Discover more from Rick Manelius's Newsletter
What is Done? Part 2: Defining Victory
Assuming others can read your mind is a fast path to painful outcomes. How can we win if we never agreed on the targets? We can’t. Instead, we must ask questions and discuss specifics together.
In software development, “What Is Done?” has both direction & distance.
Direction: Do we agree on WHAT to build?
Distance: Do we agree on WHEN what’s built achieves the goal?
Lack of clarity on either can lead to miscommunication and frustration.
In part 1, we explored distance (i.e., WHEN). Is software considered done WHEN you get it to work the first time? When can someone else repeat it? When it’s in production use? When it’s stable and bug-free? When it’s delivering value to the customer? How far do we need to go until done means done?
When have I made the point? Hopefully, by now!
Let’s address the other dimension: direction.
This challenge crops up all day, every day, in software development.
A classic example: a hard-working employee spends days, weeks, or months delivering a solution to the wrong problem.
The costs of this mistake can be considerable ($10K to $100K or more). Not only did you lose every billable hour from this employee, but the opportunity costs and timeline delays of a feature, project, or product launch can be a killer.
The solution is simple, yet often skipped over. First, we need everyone to be on the same page on the target.
Agile Development popularized the concept of “Acceptance Criteria.” Typically, this is the laundry list of things the software must do to be considered testable and complete. For example, an e-commerce feature might be described this way.
Users can add a product to their cart.
Users can update the quantity of a product in the cart.
Users can remove an item from the cart.
Any changes to the cart must check against available inventory.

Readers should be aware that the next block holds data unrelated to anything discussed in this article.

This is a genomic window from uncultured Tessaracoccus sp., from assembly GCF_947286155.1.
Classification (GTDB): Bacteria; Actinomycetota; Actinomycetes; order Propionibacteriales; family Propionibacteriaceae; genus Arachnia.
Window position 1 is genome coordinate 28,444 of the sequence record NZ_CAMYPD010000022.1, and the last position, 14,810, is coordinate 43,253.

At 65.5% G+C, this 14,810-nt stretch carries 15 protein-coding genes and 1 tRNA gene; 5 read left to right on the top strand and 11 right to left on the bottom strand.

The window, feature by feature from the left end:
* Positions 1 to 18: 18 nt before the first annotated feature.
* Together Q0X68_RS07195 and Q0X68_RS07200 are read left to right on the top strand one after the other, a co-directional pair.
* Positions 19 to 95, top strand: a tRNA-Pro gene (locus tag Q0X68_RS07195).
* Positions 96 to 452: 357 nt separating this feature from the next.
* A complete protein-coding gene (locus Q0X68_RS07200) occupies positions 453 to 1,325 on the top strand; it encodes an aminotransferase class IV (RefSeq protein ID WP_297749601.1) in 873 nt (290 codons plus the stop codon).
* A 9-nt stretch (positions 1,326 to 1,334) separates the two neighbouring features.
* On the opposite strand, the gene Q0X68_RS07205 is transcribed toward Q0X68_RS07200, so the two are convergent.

If quantity isn’t available, send an error message and reduce inventory.
To its credit, this is a powerful approach to use, particularly for backend software without any front-end user interface.
However, there’s another approach I like better. Brene Brown uses the term “painting done,” which is an exercise that two or more people do to describe the target TOGETHER. The together part is key because the acceptance criteria strategy often results in a list just being handed to a developer. In painting done, the focus is on a discussion until both sides can repeat each other with shared clarity.
An example might go like this.
Person 1: “I’d like to sell my books on my website.”
Person 2: “Excellent! Let’s paint done together. I’m assuming you want the books to appear with the title, subtitle, picture, price, and checkout button. Correct?
Person 1: “Yes, exactly! Let’s do it.”
Person 2: “Not so fast! Do you want a full eCommerce backend so they can purchase and pay directly on the site? Or can we just link to Amazon?”
Person 1: “Oh, to hell with Amazon. I want them on my website!”
Person 2: “Ok, great! So there we have two options. We can install a dozen or so plugins and configure them within the backend. This full-blown integration would take 50+ hours, but it’ll look seamless. Or we can set up a Shopify subdomain and have it ready and configured in 5 hours.”
Person 1: “Oh, that 1st option is expensive. Let’s just use Shopify.”
In this example, the request to sell on a website had three viable options:
Full e-commerce integration.
Redirect to an ecommerce platform like Shopify.
Direct link to Amazon.com.
By not attempting to mind read from the initial request, a few minutes of back-and-forth conversation zeroed in on the correct direction. They can now get into the nitty-gritty details.
With this decision, the developers and designers have a (more explicit) target and, as a result, a better shot at winning. Next, they can decide how far the Shopify configuration needs to go before its considered complete:
Just get it up and running with a default theme?
With complete branding?
With promo codes?
With sales tax calculations?
With fulfillment workflows?
With the migration of existing customer records?
Now we can shore up these remaining bits into acceptance criteria. Once complete, we have a more robust definition of victory. And by making this clear up front, the team has dramatically increased its odds of success.